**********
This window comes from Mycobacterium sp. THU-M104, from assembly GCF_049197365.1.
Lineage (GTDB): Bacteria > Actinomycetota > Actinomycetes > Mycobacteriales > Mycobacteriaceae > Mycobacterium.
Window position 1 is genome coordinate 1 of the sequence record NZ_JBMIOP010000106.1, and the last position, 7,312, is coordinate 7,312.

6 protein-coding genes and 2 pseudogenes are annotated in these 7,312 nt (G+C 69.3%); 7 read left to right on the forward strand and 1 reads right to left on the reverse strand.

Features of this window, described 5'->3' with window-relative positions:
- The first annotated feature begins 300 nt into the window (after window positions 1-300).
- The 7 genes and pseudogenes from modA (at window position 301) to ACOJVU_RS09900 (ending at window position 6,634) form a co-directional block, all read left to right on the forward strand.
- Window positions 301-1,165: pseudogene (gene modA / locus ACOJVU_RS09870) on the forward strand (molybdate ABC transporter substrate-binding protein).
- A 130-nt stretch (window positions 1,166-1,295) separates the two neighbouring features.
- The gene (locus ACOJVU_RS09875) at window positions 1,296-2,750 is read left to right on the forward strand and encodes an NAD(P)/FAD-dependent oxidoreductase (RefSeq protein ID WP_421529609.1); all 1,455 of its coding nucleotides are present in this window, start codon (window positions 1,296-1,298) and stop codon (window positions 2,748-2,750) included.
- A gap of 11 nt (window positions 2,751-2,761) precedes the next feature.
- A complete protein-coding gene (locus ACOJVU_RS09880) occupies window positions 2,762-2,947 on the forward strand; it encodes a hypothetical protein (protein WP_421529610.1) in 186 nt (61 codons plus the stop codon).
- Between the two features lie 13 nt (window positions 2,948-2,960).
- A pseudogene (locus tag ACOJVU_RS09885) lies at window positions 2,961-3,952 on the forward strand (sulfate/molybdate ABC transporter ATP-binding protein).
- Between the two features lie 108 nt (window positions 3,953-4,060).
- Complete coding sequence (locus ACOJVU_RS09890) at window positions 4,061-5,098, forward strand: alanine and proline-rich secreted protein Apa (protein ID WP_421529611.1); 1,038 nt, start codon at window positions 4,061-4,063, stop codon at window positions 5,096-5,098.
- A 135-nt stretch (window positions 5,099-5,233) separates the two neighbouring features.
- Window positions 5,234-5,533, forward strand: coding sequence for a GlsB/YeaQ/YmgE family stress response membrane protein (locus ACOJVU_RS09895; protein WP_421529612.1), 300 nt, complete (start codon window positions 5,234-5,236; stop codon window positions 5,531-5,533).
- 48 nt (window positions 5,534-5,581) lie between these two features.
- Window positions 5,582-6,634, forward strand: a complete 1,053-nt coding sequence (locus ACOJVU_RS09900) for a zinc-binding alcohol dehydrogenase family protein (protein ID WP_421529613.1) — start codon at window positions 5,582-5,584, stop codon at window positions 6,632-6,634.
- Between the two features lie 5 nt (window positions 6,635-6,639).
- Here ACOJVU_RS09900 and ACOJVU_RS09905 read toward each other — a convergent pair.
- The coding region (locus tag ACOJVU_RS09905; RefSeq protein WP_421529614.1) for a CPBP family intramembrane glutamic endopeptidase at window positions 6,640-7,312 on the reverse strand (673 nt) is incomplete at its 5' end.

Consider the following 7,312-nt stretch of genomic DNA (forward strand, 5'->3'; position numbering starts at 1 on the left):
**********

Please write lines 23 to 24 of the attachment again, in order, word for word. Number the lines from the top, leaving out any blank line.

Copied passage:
- The coding region (locus tag ACOJVU_RS09905; RefSeq protein WP_421529614.1) for a CPBP family intramembrane glutamic endopeptidase at window positions 6,640-7,312 on the reverse strand (673 nt) is incomplete at its 5' end.

Consider the following 7,312-nt stretch of genomic DNA (forward strand, 5'->3'; position numbering starts at 1 on the left):